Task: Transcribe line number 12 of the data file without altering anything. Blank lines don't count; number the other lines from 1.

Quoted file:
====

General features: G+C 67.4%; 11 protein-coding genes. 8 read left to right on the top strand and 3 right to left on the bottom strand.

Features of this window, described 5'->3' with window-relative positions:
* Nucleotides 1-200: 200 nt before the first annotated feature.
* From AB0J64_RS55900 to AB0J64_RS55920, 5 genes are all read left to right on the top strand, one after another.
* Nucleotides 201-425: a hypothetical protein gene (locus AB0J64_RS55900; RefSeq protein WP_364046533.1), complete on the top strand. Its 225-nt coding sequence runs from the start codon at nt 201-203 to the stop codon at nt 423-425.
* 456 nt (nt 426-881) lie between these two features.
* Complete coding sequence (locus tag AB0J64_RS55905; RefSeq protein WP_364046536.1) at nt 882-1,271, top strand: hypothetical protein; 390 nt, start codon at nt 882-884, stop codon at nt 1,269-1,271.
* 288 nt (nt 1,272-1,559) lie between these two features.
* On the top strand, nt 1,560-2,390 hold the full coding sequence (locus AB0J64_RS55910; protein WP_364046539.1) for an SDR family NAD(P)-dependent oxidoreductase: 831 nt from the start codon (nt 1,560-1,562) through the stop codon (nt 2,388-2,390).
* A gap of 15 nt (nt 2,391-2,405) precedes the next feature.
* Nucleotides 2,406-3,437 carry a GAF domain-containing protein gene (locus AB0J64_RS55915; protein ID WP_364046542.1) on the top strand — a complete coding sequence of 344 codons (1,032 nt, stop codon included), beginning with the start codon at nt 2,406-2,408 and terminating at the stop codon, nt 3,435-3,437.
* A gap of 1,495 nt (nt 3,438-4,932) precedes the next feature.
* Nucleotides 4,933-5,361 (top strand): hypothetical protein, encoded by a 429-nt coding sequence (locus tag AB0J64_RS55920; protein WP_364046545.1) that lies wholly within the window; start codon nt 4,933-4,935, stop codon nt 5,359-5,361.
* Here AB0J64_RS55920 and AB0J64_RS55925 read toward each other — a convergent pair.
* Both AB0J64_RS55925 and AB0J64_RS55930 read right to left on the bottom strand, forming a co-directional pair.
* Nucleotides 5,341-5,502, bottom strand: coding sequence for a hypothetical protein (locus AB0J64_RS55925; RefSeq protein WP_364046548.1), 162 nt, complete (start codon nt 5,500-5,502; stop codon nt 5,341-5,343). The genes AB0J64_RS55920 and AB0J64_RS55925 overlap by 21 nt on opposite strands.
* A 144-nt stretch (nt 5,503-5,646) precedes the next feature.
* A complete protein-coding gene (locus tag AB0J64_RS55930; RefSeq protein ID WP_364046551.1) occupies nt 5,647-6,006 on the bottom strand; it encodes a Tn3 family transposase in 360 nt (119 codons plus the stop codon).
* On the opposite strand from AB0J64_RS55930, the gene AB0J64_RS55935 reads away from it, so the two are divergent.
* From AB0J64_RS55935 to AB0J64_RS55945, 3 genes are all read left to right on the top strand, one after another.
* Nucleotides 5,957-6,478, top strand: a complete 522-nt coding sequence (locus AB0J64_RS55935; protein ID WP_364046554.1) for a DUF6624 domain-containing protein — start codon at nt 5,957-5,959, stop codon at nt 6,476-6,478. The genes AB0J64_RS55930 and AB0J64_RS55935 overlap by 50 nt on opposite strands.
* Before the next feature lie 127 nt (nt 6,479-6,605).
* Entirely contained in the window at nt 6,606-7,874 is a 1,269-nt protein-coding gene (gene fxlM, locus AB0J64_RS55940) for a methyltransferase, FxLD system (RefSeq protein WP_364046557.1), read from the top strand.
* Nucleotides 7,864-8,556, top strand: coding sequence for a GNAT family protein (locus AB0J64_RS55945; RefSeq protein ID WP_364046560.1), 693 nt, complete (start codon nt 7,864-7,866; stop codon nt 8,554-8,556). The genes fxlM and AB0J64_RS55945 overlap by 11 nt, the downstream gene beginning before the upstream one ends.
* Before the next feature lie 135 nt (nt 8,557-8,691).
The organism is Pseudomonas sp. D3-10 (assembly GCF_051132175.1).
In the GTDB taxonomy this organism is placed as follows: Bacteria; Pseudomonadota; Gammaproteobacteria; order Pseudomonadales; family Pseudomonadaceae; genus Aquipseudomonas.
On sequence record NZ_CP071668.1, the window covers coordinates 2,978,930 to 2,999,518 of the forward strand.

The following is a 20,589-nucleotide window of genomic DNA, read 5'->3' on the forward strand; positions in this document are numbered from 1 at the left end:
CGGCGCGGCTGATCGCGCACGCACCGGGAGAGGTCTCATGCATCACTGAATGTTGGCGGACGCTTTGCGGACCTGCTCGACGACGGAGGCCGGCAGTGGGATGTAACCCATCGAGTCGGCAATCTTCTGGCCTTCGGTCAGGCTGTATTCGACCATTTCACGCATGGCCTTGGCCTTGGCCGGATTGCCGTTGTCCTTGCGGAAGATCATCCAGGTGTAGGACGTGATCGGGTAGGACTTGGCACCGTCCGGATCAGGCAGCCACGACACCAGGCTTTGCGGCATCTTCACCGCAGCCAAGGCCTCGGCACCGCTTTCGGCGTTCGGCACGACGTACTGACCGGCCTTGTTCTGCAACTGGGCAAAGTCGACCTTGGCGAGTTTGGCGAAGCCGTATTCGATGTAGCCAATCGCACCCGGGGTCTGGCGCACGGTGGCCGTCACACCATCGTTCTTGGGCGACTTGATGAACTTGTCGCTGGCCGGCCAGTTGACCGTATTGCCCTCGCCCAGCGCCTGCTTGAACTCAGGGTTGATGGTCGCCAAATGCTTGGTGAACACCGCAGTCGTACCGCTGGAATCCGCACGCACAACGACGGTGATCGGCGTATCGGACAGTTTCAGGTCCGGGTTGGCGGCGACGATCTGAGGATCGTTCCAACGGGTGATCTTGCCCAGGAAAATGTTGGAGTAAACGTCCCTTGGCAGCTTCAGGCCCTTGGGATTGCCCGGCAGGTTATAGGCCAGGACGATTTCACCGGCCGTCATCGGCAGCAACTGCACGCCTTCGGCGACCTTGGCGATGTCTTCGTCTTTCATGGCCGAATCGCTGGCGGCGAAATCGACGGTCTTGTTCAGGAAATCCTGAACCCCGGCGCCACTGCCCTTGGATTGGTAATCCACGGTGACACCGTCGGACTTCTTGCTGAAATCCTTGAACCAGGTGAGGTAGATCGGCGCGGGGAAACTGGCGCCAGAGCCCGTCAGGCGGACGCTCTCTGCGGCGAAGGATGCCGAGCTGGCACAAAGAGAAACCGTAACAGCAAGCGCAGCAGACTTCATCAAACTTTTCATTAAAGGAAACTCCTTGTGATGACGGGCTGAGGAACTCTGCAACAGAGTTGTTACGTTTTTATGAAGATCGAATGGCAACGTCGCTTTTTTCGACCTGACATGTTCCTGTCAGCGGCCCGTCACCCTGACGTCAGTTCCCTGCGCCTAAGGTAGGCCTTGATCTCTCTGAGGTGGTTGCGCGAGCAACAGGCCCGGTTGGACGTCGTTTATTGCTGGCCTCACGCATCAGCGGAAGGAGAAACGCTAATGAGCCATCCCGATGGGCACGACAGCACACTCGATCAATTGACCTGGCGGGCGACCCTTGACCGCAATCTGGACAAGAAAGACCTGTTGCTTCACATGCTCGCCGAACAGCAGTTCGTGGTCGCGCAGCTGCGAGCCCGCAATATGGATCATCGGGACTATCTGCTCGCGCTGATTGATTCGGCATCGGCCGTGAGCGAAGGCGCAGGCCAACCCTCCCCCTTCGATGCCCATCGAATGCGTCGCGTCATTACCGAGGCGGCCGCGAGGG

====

* A gap of 1,495 nt (nt 3,438-4,932) precedes the next feature.